You like my hair, gee thanks, just got it blown out

By: Kerry Ingram, Arts & Life Editor
Kerry Ingram / The Towerlight

 

This week’s Trendy Tiger is going to be a bit different. Why?

Because I decided to get experimental.

Let me start off by saying this: if you have curly hair, you already know “le struggle.” Curly hair takes a lot of emotional strength, patience and perseverance to manage. You have to deal with things like shrinkage, dryness, frizz and your hair ultimately having a brain of its own.

Despite this, curly hair is still the bomb dot com, and then some. It allows us to have natural texture, a mother-nature-induced “pizzazz” that those with straight hair have to resort to heat tools for. Curly hair is, indeed, le struggle, but it’s also pretty awesome once you get a hold of it.

I spent the first 17 years of my life not knowing how to get a hold of my curls. I resorted to constantly flat-ironing my hair, which worked well when I had virgin and healthy hair in elementary school. However, that hair only lasts so long, and by the time I got to high school, my hair was shouting for help. “Ayudarme!” my little spanish curls would scream, but no. I silenced them until I realized my hair was getting shorter without me having to cut it.

My junior year of high school, I chose to start wearing my hair natural and the rest was a rough history of me trying to get my life together. I must admit, I had no clue how to handle my natural hair until around the end of my freshman year of college, but I eventually got the hang of things. Now, my hair is 80 percent thriving and 20 percent doing something else, but I’ve made a lot of progress. I’ve learned how to style my hair, how to keep it hydrated, how to twist it to elongate my curls etc.

The one thing I still haven’t mastered? How to wear a hat with curly hair.

This is ultimately why my no-heat journey came to a screeching halt this past week.

As a Towson senior, I will be walking down a stage to get my diploma in less than two months, and part of that requires me to wear a “formal” square on top of my head. Unfortunately, curly hair and graduation caps don’t mix too well (cue my 2015 graduation photos of my FLAT hair on top and frizzy hair on bottom, all thanks to the cap I donned for two hours).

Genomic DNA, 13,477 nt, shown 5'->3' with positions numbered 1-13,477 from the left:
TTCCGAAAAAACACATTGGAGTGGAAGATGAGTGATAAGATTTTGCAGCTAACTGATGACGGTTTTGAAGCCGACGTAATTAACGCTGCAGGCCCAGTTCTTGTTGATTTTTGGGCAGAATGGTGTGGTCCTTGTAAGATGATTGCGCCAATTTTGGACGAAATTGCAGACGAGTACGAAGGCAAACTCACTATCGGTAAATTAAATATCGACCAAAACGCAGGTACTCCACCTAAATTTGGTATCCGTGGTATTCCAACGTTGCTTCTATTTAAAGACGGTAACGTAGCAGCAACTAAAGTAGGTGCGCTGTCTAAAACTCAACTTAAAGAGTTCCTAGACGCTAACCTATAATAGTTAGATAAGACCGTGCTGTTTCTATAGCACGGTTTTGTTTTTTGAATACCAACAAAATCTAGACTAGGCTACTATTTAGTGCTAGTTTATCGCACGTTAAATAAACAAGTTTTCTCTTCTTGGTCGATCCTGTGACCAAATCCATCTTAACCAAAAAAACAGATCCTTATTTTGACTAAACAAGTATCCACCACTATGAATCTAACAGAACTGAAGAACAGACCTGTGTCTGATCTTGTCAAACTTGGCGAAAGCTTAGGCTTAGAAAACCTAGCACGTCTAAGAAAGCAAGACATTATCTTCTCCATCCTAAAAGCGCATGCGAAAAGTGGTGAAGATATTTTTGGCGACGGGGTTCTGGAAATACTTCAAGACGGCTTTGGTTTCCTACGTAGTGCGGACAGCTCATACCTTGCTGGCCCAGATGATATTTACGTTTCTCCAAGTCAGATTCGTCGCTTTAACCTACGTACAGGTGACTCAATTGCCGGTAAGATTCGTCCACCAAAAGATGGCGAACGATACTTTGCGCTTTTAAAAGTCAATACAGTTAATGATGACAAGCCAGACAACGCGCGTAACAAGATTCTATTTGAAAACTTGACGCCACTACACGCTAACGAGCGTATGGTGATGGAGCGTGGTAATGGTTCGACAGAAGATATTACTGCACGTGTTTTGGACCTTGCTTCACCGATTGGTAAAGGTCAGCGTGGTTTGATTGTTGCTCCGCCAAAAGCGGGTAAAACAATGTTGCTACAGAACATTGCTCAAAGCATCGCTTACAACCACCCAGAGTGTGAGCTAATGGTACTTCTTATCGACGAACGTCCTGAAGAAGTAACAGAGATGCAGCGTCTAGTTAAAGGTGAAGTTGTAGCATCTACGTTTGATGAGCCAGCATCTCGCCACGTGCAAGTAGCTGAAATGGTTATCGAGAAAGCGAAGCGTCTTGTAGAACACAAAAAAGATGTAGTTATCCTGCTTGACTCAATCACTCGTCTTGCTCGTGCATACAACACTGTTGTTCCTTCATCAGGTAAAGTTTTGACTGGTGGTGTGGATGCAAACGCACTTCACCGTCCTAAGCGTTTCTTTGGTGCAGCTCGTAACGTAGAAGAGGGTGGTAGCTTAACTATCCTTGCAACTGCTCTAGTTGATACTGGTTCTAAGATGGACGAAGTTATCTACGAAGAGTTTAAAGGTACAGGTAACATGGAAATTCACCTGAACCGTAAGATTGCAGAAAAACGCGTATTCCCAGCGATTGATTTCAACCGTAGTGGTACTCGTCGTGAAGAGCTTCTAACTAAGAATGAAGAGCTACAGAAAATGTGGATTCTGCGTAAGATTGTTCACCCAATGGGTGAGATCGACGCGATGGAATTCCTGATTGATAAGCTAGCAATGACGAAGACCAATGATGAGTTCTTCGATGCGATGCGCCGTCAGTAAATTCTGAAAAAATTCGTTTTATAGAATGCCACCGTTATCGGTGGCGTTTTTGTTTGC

I decided to get my first blowout over spring break, as a way to test the waters of how I would feel if I wore my hair straight for graduation. As I’m typing this, my hair is still straight, silky and smooth, so you can already guess what the result of this experience was. This article is meant to give you a rundown of everything that happened, plus my tips for those of you who may decide to do the same thing. Let’s back it up to the beginning.

Things to do before going: Take care of your hair! I recommend doing a D.I.Y. conditioning treatment with some good ol’ fashioned coconut oil in order to hydrate your hair prior to it being blown out. Just take some unrefined coconut oil from your local market, apply it to your hair from scalp to ends, wrap your hair up for two hours and then rinse. Your strands will thank you.

Also make sure to just take care of your hair in general. Don’t wear too-tight of hair styles, refrain from regularly using heat or lighteners on your hair, and keep it hydrated and clean. All of this will make getting a blow out easy-peasy.

Find a hair-inclusive salon: I decided to visit the Haute Blowdry Bar in Towson, a hair studio that specializes in blowouts for all hair types and textures. This is one of the keys to getting a quality service without sacrificing the health of your hair.  This salon knew not only what products my curls needed, but also how to handle my hair so as not to put too much heat on it or damage it. I also want to point out that this location was pretty swanky – the bright teal and white colors paired with the elegant decor surely made the experience for me since it was #extraAF.

Nourish your hair: I started off by getting my hair washed and conditioned, which included a scalp massage, an essential for stimulating the scalp enough to help promote further growth. Afterwards, my stylist applied conditioning heat protectant to my hair, but she DIDN’T put me under a dryer. The 3-heat method is popular in Dominican blowouts, but is what ends up frying your hair. Rather, my stylist just parted and untangled my hair before blow drying it with larger round brushes and a blowdryer. (Bonus points for getting to listen to today’s pop hits and watching chick flicks as I got my hair done. The environment was definitely relaxing enough throughout my stay, and allowed for me to enjoy the experience without being anxious about my hair.)

Make sure they limit heat usage: My blowdry time took no longer than 20 minutes, which surprised me considering how long my curly hair actually is. It allowed for her to stretch my curls without frying them, and since my hair was dried before straightening, it limited the amount of time it took for flat iron my hair afterwards. She ended the service by adding some curls to my ends and bam. I became a brand new woman (temporarily anyways).

Don’t make this a habit: Even though experienced and knowledgeable stylists can blow out your hair with the least damage as possible, still refrain from scheduling these services often. Embrace your natural texture! It’s sure to still blow everyone away.

All in all, I have to say my first experience getting a blow out was way better than I was expecting. My hair was full, soft, bouncy and everything else you’d expect to only see out of a Pantene advertisement. I plan to revert back to my curls later this week, but for now, I’m a-okay with catfishing people for a little bit with my new blown-out look.

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